Stay safe tonight.
Stay safe tonight.
I’ve mostly gotten tired of the discarded-mask theme, but I saw this today and it seemed like an appropriate metaphor with a new wave of cases surging and so many people refusing to take precautions.
Halloween was weird this year.
OK, everything has been weird this year. I mean, I’ve been in the same place as my parents only once since…February? January? I forget. We stood out in their front yard one evening this summer, 10 feet apart, talking for about an hour. Hooray for living in a time when video calling is commonplace and not just science fiction.
Anyway, Halloween. All the usual events were canceled, and health departments recommended against, you know, walking around and interacting at close range with lots of people while Covid-19 is still spreading widely in the community. California state guidelines are actually saying you should avoid gatherings of people from more than three households. The local elementary school still let kids wear costumes on the video chat if they wanted, and they had some games they could play, but there was no costume parade like in most years, and of course no class party.
So, no community events, no school events, no parties (I’m sure there were some, but none close enough to hear), and no trick-or-treating. I mean, we’ve had years when most kids just bypassed the building because it’s not clear from the sidewalk where the apartments’ doors are. But there was no one. At all. Not even groups walking by. That was weird.
But decorations…That’s something you can do without physically getting close to lots of people. So a lot of people around here did put up Halloween displays, ranging from one or two fake tombstones to a full circus of evil clowns. One house kept adding more inflatable figures every time I walked by it. Katie wondered if they were adding one a day like an advent calendar.
We ended up not putting up any decorations ourselves and just had a kind of low-key evening at home. Though playing Among Us — a game where you either try to kill everyone or try to escape the killers — seemed a good fit.
Earlier this week we were talking about cosplay ideas for when we can finally go back to comic conventions. Literally the next day, I read that LA Comic-Con is planning an in-person convention in December.
OH HELL NO!
I don’t care that they’re limiting attendance, requiring masks and distancing, and keeping it at the cavernous LA Convention Center. Knowing what we know now, December is going to be way too soon.
As much as we’ve learned about how this coronavirus spreads and attacks, and ways to mitigate both, the pandemic is not under control now. It’s not likely to be under control by December. Even if we were doing everything perfectly — and we aren’t, there are too many people in the US especially who think medical advice is for other people — there’d probably still be another wave this fall and winter.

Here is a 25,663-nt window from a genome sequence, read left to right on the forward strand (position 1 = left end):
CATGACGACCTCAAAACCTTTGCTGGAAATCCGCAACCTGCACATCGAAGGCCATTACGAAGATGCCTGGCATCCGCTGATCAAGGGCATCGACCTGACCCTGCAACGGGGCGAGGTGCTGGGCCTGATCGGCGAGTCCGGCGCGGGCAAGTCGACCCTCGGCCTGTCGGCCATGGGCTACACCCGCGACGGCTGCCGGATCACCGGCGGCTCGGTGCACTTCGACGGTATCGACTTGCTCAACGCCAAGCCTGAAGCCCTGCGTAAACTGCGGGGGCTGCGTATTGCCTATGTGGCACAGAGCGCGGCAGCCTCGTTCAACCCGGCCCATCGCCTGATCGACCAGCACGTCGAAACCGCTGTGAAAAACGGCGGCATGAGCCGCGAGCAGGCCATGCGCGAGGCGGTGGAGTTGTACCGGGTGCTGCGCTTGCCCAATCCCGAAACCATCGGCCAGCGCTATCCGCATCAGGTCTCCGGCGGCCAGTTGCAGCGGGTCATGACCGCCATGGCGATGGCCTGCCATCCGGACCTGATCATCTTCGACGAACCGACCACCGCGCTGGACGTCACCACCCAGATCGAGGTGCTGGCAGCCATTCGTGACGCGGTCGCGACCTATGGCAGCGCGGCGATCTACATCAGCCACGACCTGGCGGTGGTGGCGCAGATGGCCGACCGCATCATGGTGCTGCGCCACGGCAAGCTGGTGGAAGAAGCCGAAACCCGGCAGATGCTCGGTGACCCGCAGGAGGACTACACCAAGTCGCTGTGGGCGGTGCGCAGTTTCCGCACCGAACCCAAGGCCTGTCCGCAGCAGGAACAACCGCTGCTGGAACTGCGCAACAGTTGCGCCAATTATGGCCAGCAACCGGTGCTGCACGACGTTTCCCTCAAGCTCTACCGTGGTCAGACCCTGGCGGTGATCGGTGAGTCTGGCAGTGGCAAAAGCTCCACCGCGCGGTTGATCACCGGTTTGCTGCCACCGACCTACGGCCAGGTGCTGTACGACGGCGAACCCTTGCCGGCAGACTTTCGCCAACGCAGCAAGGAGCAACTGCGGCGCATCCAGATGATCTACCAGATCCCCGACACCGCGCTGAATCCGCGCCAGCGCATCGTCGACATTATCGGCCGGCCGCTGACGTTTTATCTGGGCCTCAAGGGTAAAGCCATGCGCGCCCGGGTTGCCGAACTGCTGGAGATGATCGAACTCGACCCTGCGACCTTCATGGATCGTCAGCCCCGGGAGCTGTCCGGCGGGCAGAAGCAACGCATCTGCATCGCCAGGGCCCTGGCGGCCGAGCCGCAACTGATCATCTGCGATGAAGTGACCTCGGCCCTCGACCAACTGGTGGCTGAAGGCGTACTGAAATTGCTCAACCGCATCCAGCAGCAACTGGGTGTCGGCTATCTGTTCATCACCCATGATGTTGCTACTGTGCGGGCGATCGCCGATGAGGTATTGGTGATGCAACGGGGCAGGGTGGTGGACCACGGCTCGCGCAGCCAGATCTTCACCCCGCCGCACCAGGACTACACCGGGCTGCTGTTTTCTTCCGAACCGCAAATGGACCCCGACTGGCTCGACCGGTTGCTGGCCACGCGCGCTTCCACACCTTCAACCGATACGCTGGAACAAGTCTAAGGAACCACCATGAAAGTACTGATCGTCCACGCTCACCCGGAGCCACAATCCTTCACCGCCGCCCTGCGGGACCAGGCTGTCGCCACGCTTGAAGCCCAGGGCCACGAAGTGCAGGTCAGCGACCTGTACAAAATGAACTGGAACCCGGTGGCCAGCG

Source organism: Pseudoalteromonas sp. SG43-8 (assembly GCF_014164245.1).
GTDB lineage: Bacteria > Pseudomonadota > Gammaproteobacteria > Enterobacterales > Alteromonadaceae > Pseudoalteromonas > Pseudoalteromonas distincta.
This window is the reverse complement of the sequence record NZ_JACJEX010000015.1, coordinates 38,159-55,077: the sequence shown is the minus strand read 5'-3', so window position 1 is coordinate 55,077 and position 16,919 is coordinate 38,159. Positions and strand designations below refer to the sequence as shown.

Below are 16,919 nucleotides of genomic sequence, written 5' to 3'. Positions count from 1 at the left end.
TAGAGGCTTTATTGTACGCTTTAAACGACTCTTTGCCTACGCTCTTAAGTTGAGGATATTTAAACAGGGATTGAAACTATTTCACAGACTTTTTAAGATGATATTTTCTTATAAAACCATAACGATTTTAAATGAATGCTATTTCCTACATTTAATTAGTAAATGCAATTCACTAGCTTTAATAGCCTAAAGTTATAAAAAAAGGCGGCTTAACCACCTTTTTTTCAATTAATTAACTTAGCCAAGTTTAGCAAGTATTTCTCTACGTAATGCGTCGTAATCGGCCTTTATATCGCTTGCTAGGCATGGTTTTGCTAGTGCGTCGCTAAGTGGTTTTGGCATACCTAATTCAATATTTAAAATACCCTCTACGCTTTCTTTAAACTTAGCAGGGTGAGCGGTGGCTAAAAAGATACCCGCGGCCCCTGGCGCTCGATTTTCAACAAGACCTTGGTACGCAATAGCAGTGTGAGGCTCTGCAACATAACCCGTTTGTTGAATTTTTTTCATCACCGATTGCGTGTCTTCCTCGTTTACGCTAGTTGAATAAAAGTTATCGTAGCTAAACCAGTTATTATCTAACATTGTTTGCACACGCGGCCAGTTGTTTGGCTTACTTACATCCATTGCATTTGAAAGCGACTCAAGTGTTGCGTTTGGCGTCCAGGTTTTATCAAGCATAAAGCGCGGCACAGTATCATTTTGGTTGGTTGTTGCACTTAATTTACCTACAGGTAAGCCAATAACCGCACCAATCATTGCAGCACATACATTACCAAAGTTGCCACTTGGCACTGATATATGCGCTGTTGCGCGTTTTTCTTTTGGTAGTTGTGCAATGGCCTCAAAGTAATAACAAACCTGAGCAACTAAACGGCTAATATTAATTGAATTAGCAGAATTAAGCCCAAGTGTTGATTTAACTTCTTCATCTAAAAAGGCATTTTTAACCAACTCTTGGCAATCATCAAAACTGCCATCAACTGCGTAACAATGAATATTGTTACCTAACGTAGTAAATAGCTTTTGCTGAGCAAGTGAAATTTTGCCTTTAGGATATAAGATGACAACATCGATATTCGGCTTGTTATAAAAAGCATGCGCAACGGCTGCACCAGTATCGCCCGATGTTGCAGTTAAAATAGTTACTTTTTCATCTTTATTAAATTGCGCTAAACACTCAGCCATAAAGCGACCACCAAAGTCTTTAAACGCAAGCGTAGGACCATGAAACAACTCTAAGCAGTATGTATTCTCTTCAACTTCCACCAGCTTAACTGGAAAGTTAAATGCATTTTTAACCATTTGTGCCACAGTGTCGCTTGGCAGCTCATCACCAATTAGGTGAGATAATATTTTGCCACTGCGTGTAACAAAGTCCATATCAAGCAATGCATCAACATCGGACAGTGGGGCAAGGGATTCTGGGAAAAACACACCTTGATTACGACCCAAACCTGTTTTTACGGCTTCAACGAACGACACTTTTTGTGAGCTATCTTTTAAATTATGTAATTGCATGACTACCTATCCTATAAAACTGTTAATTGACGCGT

“But what about a vaccine?” Heh. Sure. OK, a vaccine. Even if a Covid vaccine has passed through all the rushed trials by then, and actually works, it still takes time to ramp up production and distribution, and for actual doses to take effect, which means the general population is still going to be vulnerable in December, and this is a perfect super-spreader event. Assuming they don’t need to use the convention center as a field hospital again.
It’s kind of a Hail Mary anyway, since there’s no provision in the state’s reopening plan to re-allow that size of event even in the least-restricted tier based on case rates. They’re basically planning it in hopes that the rules will change by the time December rolls around.
But they’re selling tickets already. Without knowing whether they can hold the event. Which really rubs me the wrong way.
Honestly I’m not surprised that of the various LA-area cons it’s them that wants to jump the gun. They’ve always struck me as kinda snake-oily. The way they kept acting like other cons in the area didn’t exist. (What, Long Beach Comic Con? Please, they’re in Long Beach, not L.A.!) Paying Stan Lee to let them use his name back when it was Comikaze Expo. The worst was the reality show they had on SyFy back in 2013, which was at least a few years ago.
But selling tickets for a convention for winter during a pandemic when there’s no provision for actually holding a convention within public health recommendations? That might be a new low.
Update Oct. 14: The event is officially re-cancelled for the year, with some of the guests already scheduled for 2021. Tickets can optionally be refunded or saved for next year. The more I think about it, the more I think they were hoping to get at least some revenue in this year, even if it ends up being just a super-early pre-sale for next fall.